Onward with my topic today, which is patience. We've had a lot of wonderful things happen to us recently that have required quite a bit of waiting and praying. The first has been my husband's new job at a local police department. Jon has gone through years of military experience, schooling, and interviews to be able to begin his career in law enforcement. He has had many times where he has questioned whether it is worth it. He's made it to several second interviews only to be turned down. Jon turned his application into the particular department that has hired him two days after I had Amelia. That means he has waited 1.5 years for an answer from them. Through all that disappointment and hard work he has forged ahead and it has paid off. I am so proud of him.
|Our family at Jon's swearing in ceremony|
We have co-slept much of the time over the past year and a half with Jon sleeping on the couch (spare me your 'destroying your marriage' speech... it hasn't) due to Amelia's need for comfort nursing during the first year and snuggles since she has been weaned. Although it has been recommended to me upon several occasions that she needs to cry it out, due to my own personal feelings and beliefs, we have not gone down that road. That has required a lot standing my ground when speaking to others, many intense parenting discussions with Jon, and a lot of prayer and patience on my part. In the end, I've felt that Amelia has required a lot of response at night and that she would sleep on her own when she was ready.
Another piece of the sleep puzzle has been that our bedroom is downstairs while Amelia's room is upstairs. Therefore, when she wakes at night, we have to go through our dining room and living room, up the stairs, down the hall, and then into her room. NOT FUN. To salvage as much sleep as possible, it has simply been better for her to be in our bedroom. Recently, Jon suggested that we bring her crib downstairs and place it by our bed as he saw the signs that she could be ready for it (i.e., sleeping without being held and not waking much during the night). I felt that was a reasonable compromise and so, a week ago today we put her crib in our room.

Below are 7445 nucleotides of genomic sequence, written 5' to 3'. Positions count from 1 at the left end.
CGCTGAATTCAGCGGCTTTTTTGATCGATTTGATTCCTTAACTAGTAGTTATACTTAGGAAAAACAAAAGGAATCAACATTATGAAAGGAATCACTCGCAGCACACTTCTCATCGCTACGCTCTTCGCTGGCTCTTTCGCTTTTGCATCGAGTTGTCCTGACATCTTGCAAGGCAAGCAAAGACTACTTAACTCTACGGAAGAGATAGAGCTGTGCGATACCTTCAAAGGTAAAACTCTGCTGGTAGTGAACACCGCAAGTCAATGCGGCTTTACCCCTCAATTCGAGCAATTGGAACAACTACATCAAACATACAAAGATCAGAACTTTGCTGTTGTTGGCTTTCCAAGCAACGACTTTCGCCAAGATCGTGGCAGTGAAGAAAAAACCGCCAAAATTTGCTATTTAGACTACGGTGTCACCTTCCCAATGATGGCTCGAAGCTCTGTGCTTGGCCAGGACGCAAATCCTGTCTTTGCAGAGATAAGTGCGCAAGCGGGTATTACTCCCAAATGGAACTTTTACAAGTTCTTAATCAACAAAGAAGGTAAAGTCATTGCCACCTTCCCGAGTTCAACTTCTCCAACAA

Amelia has been up and down with how long she will sleep in her crib, but I would say that overall, this is a great arrangement for us and she is getting used to it rather quickly. Over the past week she has slept there for all her naps, and has slept at night anywhere from three to seven hours at night before she wakes up whining or crying. At that point, I scoop her up and we both sleep soundly until 7 a.m.
Last night was a particularly monumental occasion in terms of her sleep. We ate dinner somewhat late and were cleaning up the table and kitchen. Amelia looked at a couple books, then crawled under the dining room table and said "Night, night" while laying down. Jon and I looked at each other with disbelief. Jon shrugged and said "Worth a shot!", scooped her up, laid her down in her crib, sang a little song to her, and said "Goodnight!" while shutting the bedroom door. We could hear her babbling away in her crib, and I said "How long do you think she'll stay in there before she starts crying?" Jon responded "Five minutes." We continued picking up from our meal with our ears alert.
Alas, Amelia fell asleep on her own with no tears. Even more impressive? She lasted the whole night in her crib! I woke up at 5:30 a.m., made coffee and started up my computer and she woke up at 6 a.m. ready to start the day. Jon and I made a big deal out of it and I gave her lots of cuddles while she drank her morning milk.
I have to admit that patience is not always my strength. While I think I handle most of Amelia's bad days fairly well and have survived the past year and a half with very little sleep or broken sleep many nights, I can't say that it's always been a piece of cake. I do have to say though that being patient has definitely paid off. Going through this has taught me yet another life lesson on the value of being patient and sticking with what you believe in regardless of what would be easier or what others say to try to convince you otherwise.